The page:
We get a warm feeling inside and great pride in knowing we are doing the right thing. Many videos on social media show people empathizing with those experiencing poverty and being less fortunate and coming to their aid.
While many knock the creators for publicizing their good deeds, others understand the inspiration behind them, encouraging others to do the right thing. The video also awakens the innate ability to show empathy within us, reminding us of our moral responsibility to others.
Benefit 6. Helps to resolve conflict.
When you are empathetic, you can resolve conflict, even before it happens. You can see potential issues before they arise and nip small matters before they escalate into more significant ones.
My friend Derek has two kids, a boy who’s 7 and a girl who is 10. He can relate to their childhood dynamic because he also had one sibling that was an older sister.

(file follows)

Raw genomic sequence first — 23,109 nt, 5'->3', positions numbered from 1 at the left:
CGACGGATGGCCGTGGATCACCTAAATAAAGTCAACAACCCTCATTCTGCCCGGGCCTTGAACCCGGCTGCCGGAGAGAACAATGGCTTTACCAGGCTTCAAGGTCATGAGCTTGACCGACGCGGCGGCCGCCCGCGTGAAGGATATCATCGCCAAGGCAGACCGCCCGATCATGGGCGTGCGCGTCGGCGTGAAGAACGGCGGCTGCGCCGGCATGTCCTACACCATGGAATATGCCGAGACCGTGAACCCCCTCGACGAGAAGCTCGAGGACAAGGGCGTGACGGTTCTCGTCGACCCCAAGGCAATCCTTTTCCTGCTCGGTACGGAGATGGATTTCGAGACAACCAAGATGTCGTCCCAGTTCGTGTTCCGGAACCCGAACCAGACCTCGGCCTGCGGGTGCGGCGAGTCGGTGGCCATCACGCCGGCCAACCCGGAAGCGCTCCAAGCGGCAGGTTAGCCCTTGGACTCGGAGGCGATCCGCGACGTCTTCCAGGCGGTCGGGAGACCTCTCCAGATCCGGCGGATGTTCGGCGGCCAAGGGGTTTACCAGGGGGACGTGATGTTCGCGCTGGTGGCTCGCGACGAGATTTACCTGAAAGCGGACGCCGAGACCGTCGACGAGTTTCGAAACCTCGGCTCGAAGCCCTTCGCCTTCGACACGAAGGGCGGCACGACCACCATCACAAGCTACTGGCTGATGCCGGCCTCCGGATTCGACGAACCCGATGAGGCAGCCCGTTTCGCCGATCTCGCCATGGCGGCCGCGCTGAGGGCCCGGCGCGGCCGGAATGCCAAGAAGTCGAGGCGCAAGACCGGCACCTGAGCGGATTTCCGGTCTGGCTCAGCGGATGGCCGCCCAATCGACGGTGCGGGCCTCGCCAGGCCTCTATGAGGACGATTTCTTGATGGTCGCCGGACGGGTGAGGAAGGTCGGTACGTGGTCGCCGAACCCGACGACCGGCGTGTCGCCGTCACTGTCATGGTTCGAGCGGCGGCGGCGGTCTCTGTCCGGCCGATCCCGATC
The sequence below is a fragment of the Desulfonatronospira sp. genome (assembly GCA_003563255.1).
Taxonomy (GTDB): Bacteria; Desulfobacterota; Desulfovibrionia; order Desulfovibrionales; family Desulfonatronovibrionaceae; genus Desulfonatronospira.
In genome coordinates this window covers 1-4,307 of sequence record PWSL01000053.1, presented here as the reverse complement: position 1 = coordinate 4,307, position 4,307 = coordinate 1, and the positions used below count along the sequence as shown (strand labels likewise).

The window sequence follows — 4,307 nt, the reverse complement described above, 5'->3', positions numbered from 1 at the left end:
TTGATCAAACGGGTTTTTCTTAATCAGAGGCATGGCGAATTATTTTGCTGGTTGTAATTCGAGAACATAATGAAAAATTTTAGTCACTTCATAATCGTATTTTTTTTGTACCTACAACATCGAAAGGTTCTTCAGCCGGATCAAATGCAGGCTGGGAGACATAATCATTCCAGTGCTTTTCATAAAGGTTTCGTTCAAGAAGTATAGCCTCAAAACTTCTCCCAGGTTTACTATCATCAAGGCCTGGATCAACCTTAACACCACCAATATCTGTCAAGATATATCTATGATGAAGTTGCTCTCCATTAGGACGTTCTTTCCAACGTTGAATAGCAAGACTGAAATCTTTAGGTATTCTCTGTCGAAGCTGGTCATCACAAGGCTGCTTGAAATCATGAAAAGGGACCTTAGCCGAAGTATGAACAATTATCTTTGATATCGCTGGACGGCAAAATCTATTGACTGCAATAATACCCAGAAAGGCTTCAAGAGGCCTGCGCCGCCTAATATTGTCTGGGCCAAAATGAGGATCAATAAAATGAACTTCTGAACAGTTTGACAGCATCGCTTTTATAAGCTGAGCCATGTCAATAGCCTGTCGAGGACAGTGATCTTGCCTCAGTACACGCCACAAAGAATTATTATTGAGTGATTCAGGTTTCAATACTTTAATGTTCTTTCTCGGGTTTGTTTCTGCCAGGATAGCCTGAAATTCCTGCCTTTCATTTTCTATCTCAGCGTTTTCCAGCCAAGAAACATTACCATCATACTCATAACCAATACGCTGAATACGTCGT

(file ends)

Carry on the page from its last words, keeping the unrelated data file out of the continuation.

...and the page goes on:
He remembers being his son’s age when his older sister would bully him, beat him up, tease him, break his toys, and always divert the blame back to him. Derek also recalls the mean and spiteful ways he mistreated his sister.
As a result, when he saw similar behavior from his son and daughter, he called them out and stopped the behavior.
He was able to share with both of them how they could have a productive and loving relationship and help them come to an understanding based on his own situation.
Derek told his two kids that he and his sister are best friends now but wished the two had learned to get along sooner.
Benefit 7. Empathy leads to restoration and purpose.
Who would have thought that walking in empathy toward others and their feeling of brokenness would heal us and put us back together again?
Empathy helps us walk in healing, understanding, creativity, and happiness. As a result, we become innovative in finding solutions and begin to discover our purpose in life.